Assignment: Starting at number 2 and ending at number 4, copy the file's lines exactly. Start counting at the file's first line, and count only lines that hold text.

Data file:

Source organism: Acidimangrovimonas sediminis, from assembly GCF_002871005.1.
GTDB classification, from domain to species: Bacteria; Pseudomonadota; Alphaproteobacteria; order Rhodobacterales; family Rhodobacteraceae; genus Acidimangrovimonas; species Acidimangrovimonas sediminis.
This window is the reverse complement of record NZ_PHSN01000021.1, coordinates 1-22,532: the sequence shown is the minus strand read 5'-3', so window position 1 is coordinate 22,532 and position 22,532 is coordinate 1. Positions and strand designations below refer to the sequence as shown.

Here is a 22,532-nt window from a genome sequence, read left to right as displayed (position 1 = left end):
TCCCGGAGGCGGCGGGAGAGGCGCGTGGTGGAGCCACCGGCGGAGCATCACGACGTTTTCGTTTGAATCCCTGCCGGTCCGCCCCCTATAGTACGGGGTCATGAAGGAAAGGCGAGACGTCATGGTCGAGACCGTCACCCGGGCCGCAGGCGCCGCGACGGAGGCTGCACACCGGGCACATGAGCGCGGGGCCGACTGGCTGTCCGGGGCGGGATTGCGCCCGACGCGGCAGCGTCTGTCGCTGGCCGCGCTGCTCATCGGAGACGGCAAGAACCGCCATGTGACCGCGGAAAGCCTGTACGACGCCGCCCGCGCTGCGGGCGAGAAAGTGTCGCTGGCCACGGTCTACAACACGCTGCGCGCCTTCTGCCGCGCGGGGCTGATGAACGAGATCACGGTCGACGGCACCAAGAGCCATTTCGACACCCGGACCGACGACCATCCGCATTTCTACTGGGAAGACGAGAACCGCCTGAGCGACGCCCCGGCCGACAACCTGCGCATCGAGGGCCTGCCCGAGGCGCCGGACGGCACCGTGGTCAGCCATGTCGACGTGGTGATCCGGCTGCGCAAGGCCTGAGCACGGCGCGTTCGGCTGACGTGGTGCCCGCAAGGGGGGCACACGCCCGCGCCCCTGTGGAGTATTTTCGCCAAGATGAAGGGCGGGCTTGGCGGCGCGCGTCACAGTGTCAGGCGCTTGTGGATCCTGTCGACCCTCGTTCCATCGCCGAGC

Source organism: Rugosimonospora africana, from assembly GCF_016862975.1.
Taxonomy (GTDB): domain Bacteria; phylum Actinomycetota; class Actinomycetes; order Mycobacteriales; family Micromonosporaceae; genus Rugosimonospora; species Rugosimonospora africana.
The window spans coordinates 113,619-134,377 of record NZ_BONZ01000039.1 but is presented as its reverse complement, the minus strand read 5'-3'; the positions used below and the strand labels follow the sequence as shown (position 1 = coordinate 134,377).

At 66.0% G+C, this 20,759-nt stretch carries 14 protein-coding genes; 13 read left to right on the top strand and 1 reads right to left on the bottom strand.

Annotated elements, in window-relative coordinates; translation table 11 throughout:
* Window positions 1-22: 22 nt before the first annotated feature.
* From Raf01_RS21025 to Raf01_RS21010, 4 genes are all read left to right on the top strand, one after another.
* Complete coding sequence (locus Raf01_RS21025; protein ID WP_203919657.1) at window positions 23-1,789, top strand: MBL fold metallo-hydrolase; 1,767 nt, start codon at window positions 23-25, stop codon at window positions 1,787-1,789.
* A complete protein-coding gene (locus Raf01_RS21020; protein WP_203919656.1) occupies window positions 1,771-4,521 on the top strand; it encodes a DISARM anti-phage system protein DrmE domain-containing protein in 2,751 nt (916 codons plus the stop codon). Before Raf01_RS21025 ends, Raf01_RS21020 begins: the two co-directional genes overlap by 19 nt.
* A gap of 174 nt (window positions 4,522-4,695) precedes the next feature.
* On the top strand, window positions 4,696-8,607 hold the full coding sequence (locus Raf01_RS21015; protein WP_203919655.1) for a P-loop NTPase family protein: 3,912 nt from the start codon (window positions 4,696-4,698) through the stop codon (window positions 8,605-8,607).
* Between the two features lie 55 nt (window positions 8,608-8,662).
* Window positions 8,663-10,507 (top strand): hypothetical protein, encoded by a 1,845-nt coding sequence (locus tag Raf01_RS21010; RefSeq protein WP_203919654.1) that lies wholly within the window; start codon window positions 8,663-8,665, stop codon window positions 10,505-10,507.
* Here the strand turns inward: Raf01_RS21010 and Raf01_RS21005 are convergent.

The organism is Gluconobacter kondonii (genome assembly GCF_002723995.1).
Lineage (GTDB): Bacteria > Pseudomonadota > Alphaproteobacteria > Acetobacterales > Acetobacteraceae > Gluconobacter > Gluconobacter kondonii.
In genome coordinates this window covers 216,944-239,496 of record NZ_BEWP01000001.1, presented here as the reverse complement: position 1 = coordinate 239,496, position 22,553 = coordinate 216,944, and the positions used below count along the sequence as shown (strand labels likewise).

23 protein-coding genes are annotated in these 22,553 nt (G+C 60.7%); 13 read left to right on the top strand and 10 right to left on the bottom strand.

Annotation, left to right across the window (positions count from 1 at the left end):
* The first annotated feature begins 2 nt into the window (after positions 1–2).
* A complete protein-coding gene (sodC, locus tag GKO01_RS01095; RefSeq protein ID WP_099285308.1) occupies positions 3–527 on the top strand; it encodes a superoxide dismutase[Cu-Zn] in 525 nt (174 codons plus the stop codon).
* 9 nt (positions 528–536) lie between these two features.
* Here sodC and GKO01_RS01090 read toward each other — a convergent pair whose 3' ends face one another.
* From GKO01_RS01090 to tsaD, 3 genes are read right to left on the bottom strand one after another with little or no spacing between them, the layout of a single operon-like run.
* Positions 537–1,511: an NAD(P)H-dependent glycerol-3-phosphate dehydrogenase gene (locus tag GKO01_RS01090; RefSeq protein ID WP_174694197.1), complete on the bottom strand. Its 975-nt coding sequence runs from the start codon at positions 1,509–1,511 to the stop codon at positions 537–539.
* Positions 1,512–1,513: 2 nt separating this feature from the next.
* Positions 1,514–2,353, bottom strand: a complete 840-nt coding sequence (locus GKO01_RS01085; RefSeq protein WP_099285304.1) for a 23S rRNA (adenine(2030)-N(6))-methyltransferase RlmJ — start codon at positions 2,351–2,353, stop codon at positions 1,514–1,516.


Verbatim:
GTDB classification, from domain to species: Bacteria; Pseudomonadota; Alphaproteobacteria; order Rhodobacterales; family Rhodobacteraceae; genus Acidimangrovimonas; species Acidimangrovimonas sediminis.
This window is the reverse complement of record NZ_PHSN01000021.1, coordinates 1-22,532: the sequence shown is the minus strand read 5'-3', so window position 1 is coordinate 22,532 and position 22,532 is coordinate 1. Positions and strand designations below refer to the sequence as shown.

Here is a 22,532-nt window from a genome sequence, read left to right as displayed (position 1 = left end):